There’s perhaps no more pressing crisis in the world than the fate of refugees fleeing the Middle East.
ISIS extremists are threatening Christians and other minority groups in Iraq, Syria and elsewhere and millions are trying to escape.
Into this arena stepped Mark Arabo, a local Iraqi Christian activist.
This year, Arabo’s voice on the issue has been heard nationally. He’s done the rounds on “Hannity,” MSNBC and CNN. Each time, his basic message is the same: Christians in the Middle East are facing a genocide and the United States and other countries have to do more to help.
The amplification of Arabo’s voice is all the more startling given his day job. He runs a trade group of corner grocers and liquor stores, many of which are owned by people of Iraqi Christian descent.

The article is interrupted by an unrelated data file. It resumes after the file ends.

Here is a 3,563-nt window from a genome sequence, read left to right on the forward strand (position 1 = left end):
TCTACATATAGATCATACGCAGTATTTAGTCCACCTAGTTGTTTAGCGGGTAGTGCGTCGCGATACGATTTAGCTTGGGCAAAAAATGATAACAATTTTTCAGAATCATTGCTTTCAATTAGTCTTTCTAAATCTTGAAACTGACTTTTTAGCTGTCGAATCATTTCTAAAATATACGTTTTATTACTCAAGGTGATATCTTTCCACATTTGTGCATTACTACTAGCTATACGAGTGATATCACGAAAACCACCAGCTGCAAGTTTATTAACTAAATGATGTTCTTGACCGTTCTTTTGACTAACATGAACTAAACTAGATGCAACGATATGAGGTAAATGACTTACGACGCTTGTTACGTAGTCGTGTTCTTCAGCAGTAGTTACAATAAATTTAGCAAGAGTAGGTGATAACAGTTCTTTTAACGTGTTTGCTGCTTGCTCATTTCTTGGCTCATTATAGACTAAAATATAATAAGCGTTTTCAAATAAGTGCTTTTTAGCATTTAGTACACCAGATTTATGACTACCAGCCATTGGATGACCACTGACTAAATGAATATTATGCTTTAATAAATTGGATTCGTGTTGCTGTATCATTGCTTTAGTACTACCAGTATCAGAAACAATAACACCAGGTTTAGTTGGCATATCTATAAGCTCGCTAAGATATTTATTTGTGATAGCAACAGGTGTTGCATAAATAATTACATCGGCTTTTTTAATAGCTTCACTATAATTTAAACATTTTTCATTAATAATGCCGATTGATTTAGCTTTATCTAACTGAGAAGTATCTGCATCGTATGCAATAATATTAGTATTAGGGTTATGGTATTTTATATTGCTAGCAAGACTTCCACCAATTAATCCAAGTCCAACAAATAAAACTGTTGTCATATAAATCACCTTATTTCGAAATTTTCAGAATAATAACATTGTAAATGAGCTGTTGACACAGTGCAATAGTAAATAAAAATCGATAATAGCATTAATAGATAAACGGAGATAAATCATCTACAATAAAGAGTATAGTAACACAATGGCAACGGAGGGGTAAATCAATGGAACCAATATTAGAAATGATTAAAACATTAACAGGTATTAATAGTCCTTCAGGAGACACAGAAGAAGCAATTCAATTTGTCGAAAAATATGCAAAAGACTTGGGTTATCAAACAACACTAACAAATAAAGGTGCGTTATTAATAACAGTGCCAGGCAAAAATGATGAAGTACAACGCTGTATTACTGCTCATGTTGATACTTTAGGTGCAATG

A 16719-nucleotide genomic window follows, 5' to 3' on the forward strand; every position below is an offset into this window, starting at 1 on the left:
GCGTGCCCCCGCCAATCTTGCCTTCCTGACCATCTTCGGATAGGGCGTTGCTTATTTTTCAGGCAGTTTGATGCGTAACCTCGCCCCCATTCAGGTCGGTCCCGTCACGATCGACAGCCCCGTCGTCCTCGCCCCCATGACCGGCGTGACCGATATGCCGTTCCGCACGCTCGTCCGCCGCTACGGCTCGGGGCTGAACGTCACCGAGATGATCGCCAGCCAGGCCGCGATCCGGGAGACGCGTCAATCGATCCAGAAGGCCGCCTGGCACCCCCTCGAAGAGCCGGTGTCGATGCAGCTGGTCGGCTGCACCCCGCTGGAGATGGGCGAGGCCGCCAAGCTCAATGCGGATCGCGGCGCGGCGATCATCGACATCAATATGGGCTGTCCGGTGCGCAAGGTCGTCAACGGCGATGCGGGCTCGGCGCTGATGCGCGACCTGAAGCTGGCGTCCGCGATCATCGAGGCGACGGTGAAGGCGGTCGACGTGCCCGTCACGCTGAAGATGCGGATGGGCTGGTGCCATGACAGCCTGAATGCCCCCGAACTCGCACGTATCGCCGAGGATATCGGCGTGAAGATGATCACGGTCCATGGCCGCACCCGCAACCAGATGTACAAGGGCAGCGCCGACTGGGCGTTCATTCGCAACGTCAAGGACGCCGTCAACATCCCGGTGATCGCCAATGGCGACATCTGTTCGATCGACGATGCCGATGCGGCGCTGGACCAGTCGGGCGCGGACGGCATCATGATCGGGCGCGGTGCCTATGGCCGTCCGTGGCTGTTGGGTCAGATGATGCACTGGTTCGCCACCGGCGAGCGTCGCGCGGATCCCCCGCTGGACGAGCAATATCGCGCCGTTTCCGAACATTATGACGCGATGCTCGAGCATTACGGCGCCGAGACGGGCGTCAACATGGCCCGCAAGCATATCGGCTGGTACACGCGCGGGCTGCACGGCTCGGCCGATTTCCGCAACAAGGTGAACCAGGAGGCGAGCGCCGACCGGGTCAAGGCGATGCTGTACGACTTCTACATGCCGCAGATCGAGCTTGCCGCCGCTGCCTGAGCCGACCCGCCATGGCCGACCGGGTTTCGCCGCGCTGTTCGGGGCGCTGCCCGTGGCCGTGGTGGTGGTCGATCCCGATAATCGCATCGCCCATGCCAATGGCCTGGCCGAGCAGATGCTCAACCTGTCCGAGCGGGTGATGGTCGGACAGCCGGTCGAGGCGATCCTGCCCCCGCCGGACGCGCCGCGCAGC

Arabo has forced himself into the national conversation because he works hard, is telegenic and markets himself. He compiled a list of thousands of threatened Iraqi Christians and called it “Arabo’s List.” Local news station KUSI picked up on the imagery and went so far as to call him “a modern day Oskar Schindler.” Arabo himself has called his efforts to get Christians out of Iraq an “underground railroad.” He openly flirted with running for local political office this year.
But here in San Diego, which has the second-largest population of Iraqi Christians in the country, no one from that community has a larger voice than Arabo.
This is part of our Voice of the Year package, profiling the people who drove the biggest conversations in San Diego this year.